Most leaders KPMG spoke to eschewed ambitious targets to predict conservative top line growth. The majority (61%) said their business would grow only modestly over the next 12 months, with revenues increasing by just 0–1.99%.  

UK, and other European CEOs, were notably more pessimistic about their country’s growth prospects in comparison to their global peers. While 85% of CEOs in the US, 80% in Japan and 74% in Australia said they were confidence about their country’s future growth potential, just two thirds of UK CEOs said they were confident or very confident in the growth prospects for the UK, a fall of 11 percentage points on last year’s figures.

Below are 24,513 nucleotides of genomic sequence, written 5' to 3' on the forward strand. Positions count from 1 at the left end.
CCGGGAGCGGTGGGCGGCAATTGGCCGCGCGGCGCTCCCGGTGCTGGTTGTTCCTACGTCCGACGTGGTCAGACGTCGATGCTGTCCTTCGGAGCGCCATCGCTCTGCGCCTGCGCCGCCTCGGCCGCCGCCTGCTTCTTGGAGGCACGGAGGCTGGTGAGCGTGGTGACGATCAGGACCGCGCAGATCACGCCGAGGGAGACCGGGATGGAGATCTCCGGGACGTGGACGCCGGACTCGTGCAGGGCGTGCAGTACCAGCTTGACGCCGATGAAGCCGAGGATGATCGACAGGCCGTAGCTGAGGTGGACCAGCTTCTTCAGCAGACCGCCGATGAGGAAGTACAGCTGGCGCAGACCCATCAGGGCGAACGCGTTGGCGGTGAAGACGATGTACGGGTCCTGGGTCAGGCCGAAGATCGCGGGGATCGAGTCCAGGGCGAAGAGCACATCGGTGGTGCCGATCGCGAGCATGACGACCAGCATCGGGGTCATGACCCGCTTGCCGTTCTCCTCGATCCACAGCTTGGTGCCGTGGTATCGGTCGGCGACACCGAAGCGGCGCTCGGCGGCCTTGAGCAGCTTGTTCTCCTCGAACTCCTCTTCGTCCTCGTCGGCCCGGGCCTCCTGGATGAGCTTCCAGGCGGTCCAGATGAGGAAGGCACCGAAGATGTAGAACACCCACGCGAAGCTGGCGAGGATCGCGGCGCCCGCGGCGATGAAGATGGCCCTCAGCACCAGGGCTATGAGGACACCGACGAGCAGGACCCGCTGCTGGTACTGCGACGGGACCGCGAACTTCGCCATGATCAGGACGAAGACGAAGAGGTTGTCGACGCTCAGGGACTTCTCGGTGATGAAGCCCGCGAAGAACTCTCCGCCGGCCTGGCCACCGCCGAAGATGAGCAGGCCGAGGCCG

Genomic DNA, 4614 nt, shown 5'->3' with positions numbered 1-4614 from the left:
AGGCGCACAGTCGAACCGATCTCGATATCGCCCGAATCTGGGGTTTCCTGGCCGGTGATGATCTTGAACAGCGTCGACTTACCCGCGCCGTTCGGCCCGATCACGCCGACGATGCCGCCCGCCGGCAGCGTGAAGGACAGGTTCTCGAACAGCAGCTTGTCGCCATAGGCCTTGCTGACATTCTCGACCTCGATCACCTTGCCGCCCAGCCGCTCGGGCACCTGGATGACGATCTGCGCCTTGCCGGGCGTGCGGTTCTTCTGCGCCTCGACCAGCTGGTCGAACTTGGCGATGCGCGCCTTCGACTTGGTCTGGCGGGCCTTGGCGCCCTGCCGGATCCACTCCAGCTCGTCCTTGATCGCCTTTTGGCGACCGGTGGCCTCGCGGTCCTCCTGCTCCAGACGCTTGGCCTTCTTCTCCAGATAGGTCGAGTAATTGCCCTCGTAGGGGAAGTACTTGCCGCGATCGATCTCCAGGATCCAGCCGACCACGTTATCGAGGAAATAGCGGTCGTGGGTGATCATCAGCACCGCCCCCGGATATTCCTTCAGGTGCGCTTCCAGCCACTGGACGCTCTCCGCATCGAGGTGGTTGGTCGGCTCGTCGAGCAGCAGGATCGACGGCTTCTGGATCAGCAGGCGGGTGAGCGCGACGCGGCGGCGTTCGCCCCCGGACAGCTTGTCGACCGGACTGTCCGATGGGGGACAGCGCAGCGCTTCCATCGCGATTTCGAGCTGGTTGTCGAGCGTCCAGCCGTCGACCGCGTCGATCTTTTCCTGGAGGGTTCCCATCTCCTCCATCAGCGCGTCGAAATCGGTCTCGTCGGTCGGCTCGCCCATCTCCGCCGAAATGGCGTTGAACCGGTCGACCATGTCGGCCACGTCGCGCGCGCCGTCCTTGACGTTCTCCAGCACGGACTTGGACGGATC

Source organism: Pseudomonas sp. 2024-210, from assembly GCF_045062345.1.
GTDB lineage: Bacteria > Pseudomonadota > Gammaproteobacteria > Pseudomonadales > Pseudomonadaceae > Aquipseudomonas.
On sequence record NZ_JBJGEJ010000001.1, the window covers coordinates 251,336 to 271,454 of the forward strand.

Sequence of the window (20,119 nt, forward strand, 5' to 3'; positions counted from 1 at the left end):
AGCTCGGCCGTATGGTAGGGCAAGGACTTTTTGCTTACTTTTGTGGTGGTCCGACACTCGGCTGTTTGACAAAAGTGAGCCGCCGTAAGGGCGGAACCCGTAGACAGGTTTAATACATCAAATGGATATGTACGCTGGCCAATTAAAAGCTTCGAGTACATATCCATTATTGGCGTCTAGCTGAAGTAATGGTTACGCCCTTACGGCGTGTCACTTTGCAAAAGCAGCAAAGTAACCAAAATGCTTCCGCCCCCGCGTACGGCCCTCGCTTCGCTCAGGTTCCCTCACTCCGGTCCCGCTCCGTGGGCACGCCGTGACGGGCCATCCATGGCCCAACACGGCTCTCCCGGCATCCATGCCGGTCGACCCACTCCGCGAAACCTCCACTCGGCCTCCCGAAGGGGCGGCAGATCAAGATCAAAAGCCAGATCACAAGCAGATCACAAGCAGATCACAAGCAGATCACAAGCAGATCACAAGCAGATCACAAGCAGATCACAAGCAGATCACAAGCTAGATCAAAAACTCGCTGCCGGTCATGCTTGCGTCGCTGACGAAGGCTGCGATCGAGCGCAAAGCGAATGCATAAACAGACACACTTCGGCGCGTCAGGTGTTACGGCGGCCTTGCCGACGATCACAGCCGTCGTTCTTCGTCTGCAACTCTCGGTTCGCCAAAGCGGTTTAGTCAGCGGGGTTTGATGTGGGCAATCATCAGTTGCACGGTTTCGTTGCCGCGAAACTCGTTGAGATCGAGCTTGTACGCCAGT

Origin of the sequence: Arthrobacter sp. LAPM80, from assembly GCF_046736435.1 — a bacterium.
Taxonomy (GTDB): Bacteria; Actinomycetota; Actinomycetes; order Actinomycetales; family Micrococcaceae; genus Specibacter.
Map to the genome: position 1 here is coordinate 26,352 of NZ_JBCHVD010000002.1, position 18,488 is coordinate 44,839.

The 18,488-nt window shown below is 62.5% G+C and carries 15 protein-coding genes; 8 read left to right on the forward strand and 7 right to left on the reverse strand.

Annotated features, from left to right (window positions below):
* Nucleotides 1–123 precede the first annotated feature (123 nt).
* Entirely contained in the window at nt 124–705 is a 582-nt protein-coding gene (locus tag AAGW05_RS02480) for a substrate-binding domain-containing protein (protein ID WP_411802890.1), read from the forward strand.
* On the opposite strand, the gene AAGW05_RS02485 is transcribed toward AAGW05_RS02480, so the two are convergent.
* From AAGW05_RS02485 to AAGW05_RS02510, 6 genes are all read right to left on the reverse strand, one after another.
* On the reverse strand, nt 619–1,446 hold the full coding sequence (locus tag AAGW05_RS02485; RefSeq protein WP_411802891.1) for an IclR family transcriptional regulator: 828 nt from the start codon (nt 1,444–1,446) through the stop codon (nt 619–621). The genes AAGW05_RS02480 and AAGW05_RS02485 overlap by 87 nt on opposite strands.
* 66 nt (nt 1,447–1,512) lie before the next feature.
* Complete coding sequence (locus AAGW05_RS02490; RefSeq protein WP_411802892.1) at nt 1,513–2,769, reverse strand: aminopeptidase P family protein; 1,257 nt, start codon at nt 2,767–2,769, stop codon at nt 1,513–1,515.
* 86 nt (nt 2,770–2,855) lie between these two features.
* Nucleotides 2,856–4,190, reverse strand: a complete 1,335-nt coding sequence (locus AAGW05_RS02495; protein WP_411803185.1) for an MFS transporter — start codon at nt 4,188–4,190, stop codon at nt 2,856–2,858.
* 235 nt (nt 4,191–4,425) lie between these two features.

Bill Michael said: “Businesses are balancing complex regulatory and geopolitical change, while technology continually reshapes their markets: the pressure from these combined factors will not abate in the short term and this will depress growth.

“For many, the shift to a new business model will also see them take a short term hit to their profits. As traditional products and services become obsolete, it will take time to replace historical revenue streams.”

 

Top 3 risks named by CEO's in 2018           Top 3 risks named by CEOs in 2017
64% Return to territorialism
35% Operational risk 
45% Environtmental/climate change 34% Reputational risk
34% Emerging/Distruptive technology 32% Emerging technology

 

 

-Ends-